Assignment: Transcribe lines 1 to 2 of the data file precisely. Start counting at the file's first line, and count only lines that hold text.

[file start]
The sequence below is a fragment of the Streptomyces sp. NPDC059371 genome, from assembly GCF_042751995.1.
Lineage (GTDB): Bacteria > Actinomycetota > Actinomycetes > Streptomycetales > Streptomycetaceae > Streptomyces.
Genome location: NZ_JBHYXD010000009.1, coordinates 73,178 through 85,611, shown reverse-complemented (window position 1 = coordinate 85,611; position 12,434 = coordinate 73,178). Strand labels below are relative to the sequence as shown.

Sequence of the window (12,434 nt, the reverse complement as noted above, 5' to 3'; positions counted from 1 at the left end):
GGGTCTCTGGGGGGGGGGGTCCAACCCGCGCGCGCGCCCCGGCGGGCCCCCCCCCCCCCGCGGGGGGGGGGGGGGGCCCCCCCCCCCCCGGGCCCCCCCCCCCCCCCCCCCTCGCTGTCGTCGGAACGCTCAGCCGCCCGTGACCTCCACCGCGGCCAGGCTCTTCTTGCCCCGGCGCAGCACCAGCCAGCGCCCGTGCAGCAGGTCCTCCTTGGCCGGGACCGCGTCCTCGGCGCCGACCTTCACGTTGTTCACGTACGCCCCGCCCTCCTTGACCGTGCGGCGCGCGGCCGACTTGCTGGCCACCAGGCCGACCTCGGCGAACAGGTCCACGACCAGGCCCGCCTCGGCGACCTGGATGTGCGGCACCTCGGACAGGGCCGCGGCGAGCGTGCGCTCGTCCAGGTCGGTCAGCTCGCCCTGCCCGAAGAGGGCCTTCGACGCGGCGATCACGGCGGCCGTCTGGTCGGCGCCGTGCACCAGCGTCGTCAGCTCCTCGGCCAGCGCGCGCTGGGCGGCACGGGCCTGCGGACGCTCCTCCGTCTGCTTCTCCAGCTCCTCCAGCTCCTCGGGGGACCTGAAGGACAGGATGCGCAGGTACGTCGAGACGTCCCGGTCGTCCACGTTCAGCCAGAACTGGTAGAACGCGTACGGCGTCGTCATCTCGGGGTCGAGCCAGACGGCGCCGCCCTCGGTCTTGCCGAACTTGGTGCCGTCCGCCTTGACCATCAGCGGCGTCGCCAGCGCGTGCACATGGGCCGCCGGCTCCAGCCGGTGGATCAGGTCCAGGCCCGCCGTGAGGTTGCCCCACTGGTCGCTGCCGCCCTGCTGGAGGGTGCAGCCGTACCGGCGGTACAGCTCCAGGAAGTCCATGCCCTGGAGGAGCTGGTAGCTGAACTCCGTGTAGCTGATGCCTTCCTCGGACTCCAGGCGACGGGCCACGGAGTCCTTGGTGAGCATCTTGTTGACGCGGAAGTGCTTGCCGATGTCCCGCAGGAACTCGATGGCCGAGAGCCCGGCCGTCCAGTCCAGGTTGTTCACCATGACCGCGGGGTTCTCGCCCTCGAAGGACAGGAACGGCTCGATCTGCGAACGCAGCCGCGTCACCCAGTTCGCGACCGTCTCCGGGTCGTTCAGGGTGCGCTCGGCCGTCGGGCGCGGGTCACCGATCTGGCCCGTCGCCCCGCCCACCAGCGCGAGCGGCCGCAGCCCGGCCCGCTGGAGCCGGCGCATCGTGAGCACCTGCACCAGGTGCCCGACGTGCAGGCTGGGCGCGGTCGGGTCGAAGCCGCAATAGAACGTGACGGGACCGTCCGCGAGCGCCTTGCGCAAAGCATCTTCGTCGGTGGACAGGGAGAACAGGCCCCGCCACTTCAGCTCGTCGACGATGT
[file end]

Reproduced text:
The sequence below is a fragment of the Streptomyces sp. NPDC059371 genome, from assembly GCF_042751995.1.
Lineage (GTDB): Bacteria > Actinomycetota > Actinomycetes > Streptomycetales > Streptomycetaceae > Streptomyces.